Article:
Connecticut College Magazine · Fall 2012

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First Person: The French Connection

First Person: The French Connection
From left: Jean Thibaudeau, visiting lecturer in French; Marion Monaco, chair of the French and Italian department; and Knowlton “French hostess” Nathalie Chasseriau.

A professor's international vision sparks a lifelong friendship

By Betsey Nodler Pinkert '67


In 1966, during my junior year in Paris, I received a letter from Marion Monaco, chair of the French and Italian department at Connecticut College. Miss Monaco was an inspirational figure who passionately believed in the value of cultural immersion and encouraged her students to experience life abroad. In her letter, she requested that I make contact with 19-year-old Nathalie Chasseriau, a Parisian student, who had been selected to live in Knowlton House as the “French hostess” for the coming academic year.

Nathalie was the grand-niece of the poet Philippe Soupault, who was a friend of Monaco's. Soupault was a pillar of the Surrealist movement and an associate of Louis Aragon, André Breton, Guillaume Apollinaire, Salvador Dalí and others.

I arranged to meet Nathalie at her grandmother's home in Paris. Six feet tall, energetic and smiling, Nathalie introduced me to Soupault. He inscribed for me a small volume of his poetry that still resides in a place of honor in my library.

When Nathalie's ship sailed into New York the following September, my parents and I greeted her on the dock. We became her American family; she came home with me to Philadelphia on school vacations. We shared a unique bond with conversations alternating from French to English.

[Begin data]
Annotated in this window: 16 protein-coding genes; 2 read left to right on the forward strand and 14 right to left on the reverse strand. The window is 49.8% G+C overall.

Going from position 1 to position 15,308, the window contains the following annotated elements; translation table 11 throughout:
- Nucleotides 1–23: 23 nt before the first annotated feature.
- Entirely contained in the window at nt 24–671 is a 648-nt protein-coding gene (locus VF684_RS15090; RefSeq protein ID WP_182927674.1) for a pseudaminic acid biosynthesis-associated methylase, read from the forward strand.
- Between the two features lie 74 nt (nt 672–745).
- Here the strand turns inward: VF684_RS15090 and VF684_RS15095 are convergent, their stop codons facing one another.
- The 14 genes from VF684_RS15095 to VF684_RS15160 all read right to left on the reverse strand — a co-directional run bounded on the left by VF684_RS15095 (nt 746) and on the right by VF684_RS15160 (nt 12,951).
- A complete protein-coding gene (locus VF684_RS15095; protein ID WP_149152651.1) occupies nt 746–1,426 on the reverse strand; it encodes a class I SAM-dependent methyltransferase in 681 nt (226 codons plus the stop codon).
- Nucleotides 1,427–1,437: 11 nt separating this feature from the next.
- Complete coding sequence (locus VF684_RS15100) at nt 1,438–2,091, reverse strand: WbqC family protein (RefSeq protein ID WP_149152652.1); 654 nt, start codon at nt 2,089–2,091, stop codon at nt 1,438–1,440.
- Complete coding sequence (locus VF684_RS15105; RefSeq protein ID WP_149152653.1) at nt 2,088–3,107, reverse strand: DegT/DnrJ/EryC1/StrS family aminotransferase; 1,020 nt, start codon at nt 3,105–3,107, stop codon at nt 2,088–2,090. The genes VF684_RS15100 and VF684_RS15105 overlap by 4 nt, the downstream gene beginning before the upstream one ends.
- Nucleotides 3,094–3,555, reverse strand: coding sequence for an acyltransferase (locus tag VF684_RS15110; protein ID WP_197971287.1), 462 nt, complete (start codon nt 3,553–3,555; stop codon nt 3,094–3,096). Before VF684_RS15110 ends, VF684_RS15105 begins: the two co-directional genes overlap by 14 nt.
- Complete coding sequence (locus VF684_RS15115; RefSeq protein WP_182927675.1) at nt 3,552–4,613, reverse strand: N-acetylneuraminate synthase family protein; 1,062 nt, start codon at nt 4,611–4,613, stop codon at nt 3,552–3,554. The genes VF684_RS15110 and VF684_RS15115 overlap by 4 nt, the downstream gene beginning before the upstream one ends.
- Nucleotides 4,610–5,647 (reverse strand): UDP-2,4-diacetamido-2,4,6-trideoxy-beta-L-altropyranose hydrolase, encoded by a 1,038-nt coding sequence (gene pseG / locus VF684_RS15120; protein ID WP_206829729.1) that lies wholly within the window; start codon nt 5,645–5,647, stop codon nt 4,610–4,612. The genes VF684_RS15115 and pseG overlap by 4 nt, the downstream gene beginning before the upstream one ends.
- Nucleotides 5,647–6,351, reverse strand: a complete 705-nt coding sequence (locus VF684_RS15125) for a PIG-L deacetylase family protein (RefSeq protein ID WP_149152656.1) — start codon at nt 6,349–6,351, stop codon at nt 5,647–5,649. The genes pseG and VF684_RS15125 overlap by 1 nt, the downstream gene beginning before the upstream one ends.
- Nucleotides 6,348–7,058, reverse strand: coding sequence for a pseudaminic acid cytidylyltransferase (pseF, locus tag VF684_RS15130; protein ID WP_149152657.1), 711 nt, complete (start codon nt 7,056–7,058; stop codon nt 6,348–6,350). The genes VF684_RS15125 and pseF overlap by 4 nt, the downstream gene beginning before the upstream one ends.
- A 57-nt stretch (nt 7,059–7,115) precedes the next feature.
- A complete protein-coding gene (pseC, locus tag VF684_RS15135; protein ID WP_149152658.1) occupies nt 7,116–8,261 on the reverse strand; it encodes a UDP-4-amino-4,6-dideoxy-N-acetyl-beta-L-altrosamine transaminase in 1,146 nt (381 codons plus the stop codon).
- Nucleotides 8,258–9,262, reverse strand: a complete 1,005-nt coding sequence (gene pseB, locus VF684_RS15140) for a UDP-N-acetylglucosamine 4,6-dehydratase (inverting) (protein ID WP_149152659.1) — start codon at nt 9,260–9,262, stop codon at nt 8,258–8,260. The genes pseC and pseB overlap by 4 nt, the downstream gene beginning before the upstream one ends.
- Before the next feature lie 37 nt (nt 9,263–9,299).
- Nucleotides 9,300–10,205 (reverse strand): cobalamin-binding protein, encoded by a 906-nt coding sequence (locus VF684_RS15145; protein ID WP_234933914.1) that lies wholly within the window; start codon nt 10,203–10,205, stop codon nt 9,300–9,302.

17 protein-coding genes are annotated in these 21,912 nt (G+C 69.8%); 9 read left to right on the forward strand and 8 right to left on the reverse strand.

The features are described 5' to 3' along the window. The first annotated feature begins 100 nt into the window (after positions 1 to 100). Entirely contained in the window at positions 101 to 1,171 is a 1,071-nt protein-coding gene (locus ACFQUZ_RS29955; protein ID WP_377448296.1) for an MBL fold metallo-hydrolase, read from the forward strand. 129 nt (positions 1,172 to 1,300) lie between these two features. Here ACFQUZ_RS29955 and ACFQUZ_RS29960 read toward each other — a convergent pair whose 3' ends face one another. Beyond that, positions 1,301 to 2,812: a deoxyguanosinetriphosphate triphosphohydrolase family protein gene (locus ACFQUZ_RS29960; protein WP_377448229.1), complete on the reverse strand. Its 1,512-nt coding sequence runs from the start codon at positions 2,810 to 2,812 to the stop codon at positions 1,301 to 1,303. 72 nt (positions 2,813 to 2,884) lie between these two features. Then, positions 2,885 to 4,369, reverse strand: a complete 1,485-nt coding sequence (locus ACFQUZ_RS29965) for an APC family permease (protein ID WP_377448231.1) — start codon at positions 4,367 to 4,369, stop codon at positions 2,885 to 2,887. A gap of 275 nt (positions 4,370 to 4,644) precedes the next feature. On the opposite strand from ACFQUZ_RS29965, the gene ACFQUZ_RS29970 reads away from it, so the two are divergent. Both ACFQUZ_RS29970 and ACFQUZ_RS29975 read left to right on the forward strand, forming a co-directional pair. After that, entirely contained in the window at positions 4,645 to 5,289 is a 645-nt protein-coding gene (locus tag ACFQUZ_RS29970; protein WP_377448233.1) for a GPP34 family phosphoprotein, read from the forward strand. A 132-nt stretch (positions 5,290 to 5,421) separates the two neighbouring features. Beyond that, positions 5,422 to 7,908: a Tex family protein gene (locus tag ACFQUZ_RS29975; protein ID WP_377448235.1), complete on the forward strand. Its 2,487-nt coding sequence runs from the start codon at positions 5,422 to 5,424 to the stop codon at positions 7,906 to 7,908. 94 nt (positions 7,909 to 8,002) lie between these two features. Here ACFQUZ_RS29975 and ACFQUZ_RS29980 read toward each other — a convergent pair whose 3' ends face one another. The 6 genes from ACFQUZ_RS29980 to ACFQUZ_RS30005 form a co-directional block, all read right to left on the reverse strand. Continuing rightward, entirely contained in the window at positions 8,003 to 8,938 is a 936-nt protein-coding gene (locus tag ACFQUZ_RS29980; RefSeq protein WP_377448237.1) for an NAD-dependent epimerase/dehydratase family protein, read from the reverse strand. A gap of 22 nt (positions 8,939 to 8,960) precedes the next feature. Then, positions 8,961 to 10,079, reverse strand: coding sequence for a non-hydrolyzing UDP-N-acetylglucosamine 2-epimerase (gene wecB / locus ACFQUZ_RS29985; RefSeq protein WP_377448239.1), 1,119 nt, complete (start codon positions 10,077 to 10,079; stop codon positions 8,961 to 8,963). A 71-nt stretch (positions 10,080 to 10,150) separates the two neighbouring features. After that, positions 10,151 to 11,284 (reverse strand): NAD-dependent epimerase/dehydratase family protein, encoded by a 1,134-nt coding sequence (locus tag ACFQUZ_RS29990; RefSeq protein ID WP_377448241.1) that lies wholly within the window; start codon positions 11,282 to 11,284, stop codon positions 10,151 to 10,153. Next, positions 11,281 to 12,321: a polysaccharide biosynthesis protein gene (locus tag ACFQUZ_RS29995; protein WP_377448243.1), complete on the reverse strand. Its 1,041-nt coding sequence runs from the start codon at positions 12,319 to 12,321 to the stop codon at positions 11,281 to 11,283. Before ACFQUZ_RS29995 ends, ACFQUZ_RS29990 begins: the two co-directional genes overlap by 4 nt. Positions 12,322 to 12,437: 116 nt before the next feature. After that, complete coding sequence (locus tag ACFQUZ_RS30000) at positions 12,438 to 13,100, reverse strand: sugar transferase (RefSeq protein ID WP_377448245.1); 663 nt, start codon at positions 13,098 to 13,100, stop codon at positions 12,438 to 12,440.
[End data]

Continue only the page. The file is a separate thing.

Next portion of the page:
At Connecticut College, Nathalie presided “à table,” speaking French in the dorm and coordinating French activities on campus. We sought one another out frequently. We were both experiencing culture shock. For Nathalie, the challenge was adjusting to what she called “a girls' university.” The strict parietal hours and the restrictions on socializing with men mystified her. And the cultural differences of Paris and New London were stark. Whenever I missed Paris, Nathalie's companionship was invaluable. I helped her to navigate life in America and the charged political climate of the '60s. Most important, Marion Monaco supported us both, intuitively grasping the challenges we were experiencing.

Soon after graduation, Nathalie and I lost contact.

Forty-four years later, I was promenading in the Quartier Latin of Paris, where I had spent much time as a student. As I passed the Hotel des Grands Hommes, opposite the Pantheon, a gold wall plaque caught my eye. It was a tribute to the artists André Breton and Philippe Soupault.

It was as if Soupault were calling from the past, reminding me of Nathalie.

On New Year's Day, 2010, thanks to Google, I found Nathalie's number and telephoned her in Nice. I cautiously announced myself as a “voice from 40 years past.” Instantly, she responded, “Is it Betsey Nodler?” She had searched for me in Philadelphia without success. Now an author of books on health and Far Eastern philosophies, Nathalie is a journalist writing in both Italian and French.

The following June we experienced an emotional reunion in Nice. We knew that it was not just happenstance that brought us together, either the first time or the second. Philippe Soupault was the deus ex machina of our encounter — with quite a bit of assistance from Miss Monaco.
Au temps retrouvé et au futur à partager!


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